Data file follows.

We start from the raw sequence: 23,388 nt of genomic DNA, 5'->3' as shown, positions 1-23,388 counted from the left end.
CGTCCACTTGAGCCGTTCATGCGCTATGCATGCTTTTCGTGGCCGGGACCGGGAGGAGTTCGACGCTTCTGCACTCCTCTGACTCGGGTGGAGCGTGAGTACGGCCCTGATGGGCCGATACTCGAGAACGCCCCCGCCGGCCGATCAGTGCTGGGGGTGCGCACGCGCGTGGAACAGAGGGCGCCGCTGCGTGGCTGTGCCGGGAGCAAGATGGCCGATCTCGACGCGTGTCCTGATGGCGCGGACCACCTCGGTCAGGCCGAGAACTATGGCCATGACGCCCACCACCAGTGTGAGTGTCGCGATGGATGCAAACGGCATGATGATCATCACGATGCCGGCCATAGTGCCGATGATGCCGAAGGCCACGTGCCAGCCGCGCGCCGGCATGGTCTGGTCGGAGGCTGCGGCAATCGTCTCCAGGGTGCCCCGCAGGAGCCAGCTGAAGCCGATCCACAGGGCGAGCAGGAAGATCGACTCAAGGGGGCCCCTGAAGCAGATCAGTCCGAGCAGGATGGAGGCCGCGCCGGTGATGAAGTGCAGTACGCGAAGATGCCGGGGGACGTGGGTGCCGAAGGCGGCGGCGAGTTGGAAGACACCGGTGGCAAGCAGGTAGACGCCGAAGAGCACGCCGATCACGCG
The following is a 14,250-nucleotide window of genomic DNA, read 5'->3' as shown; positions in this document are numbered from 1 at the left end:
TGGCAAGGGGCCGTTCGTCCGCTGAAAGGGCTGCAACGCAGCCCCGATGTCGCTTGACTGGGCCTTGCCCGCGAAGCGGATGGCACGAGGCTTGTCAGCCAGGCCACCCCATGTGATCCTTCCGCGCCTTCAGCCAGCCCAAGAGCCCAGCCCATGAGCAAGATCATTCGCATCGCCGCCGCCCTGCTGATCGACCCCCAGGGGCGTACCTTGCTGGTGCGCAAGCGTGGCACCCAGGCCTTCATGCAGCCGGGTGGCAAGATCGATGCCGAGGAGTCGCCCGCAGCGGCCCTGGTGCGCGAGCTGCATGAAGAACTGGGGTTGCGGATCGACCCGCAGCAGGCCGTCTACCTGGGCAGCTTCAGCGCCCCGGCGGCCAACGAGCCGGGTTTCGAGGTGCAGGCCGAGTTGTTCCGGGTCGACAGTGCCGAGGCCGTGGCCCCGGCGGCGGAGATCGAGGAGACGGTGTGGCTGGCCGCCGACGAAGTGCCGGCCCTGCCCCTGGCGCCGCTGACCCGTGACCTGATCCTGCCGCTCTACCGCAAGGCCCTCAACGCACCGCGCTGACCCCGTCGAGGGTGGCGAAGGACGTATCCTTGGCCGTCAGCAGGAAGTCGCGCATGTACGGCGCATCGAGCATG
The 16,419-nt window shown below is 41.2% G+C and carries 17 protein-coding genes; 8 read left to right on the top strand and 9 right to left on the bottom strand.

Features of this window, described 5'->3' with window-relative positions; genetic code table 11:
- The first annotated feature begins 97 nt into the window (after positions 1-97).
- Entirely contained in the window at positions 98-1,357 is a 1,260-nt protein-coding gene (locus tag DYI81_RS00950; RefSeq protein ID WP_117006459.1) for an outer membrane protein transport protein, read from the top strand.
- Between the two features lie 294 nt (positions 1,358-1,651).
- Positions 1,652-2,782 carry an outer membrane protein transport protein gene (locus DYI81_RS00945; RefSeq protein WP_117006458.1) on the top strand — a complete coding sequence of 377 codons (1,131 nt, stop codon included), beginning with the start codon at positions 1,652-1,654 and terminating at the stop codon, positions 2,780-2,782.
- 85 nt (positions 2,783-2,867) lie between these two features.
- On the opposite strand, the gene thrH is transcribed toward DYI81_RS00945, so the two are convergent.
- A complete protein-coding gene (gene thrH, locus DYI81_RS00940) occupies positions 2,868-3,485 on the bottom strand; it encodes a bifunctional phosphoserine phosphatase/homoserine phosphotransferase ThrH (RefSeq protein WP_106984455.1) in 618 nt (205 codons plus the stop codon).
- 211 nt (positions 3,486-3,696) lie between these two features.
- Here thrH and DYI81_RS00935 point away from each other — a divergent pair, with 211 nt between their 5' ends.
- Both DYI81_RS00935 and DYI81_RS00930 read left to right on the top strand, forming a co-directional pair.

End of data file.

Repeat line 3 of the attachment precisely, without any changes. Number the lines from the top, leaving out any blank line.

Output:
The following is a 14,250-nucleotide window of genomic DNA, read 5'->3' as shown; positions in this document are numbered from 1 at the left end: